On December 9, 1926, The Daily Tar Heel published the headline “Memorial Hall Tablets Bought to Help Defray Building Costs: Honor Roll Scheme Nets $10,000—Only Three Got in Free.” The essay that followed included the subtitle “History in Stone,” as the names and dates inscribed on the memorial tablets were, in fact, written in stone. But the purpose of these tablets and their significance has not maintained the same permanence as the artifacts themselves. The 1926 article asked, “Just what is the significance of all those tablets in Memorial Hall? This is a question too frequently asked among the student body, especially the new men each year.”[50] The answer to this question has changed as many times as the building itself, a living record of UNC’s noted dead.

Almost 100 years later, the Carolina community continues to negotiate the history of this memorial and the contemporary legacy of its ambiguous purpose. Ryan Griffin, a Carolina Performing Arts employee, sees Memorial Hall as an important site linking the University’s past to the present. It has long stood as a crucial space of University celebration, gathering, and entertainment. And it is a building filled with names, far more than those relegated to the tablets on the walls. The chairs in the auditorium are decorated with small metal plaques that bear the names of those who have donated to Carolina Performing Arts. The David Lowry Swain Society is an exclusive group of people who have all given $10,000 or more. But these additional names are not connected to the memorial purpose, at least not as it is understood by the student staff in the box office. When asked questions, Griffin explained, students are told to give guests a brochure and answer saying the building is filled with memorial tablets dedicated to people who were important to the University, to the State, and to the Civil War.[51]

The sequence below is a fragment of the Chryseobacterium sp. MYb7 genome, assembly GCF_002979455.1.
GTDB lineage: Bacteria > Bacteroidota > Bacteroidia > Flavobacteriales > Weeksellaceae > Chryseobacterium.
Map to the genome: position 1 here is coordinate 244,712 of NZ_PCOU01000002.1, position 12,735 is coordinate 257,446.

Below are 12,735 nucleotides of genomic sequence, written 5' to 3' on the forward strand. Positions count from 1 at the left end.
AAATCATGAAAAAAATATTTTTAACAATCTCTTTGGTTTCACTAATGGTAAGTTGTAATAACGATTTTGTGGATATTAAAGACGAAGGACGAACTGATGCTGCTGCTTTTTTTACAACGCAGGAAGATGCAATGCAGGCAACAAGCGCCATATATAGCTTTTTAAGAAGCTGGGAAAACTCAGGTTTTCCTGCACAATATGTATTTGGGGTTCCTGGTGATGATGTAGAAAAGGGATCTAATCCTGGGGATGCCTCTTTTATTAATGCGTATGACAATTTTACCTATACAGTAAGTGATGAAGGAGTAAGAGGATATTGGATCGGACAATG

The University, the State, and the Civil War. This understanding of Memorial Hall directly reflects the intentions outlined by Paul Cameron, the Alumni Association, and the Board of Trustees. Memorial Hall was to be a focal point of the campus landscape, and the primary space for honoring significant individuals. In the past 150 years, the landscape surrounding the Hall has changed and evolved. The architecture has become streamlined, filled with many additional buildings and memorials. In the 2000s alone, this Hall saw major reconstruction, and the campus memorial grounds were expanded to include the Book of Names, the Eve Carson Memorial Butterfly Bench, the 9/11 Memorial Garden, the Unsung Founders Memorial, and Memorial Grove. New names are no longer added to the walls of Memorial Hall, but the University continues to value physical commemoration. As the University maintains this historic memorial and the community establishes new spaces for honoring “notable North Carolinians,” there is increasing ambiguity around the intended rhetorical purpose of Memorial Hall, as evidenced in the division between the names on the tablets inside, and the names that fill UNC’s memorial landscape.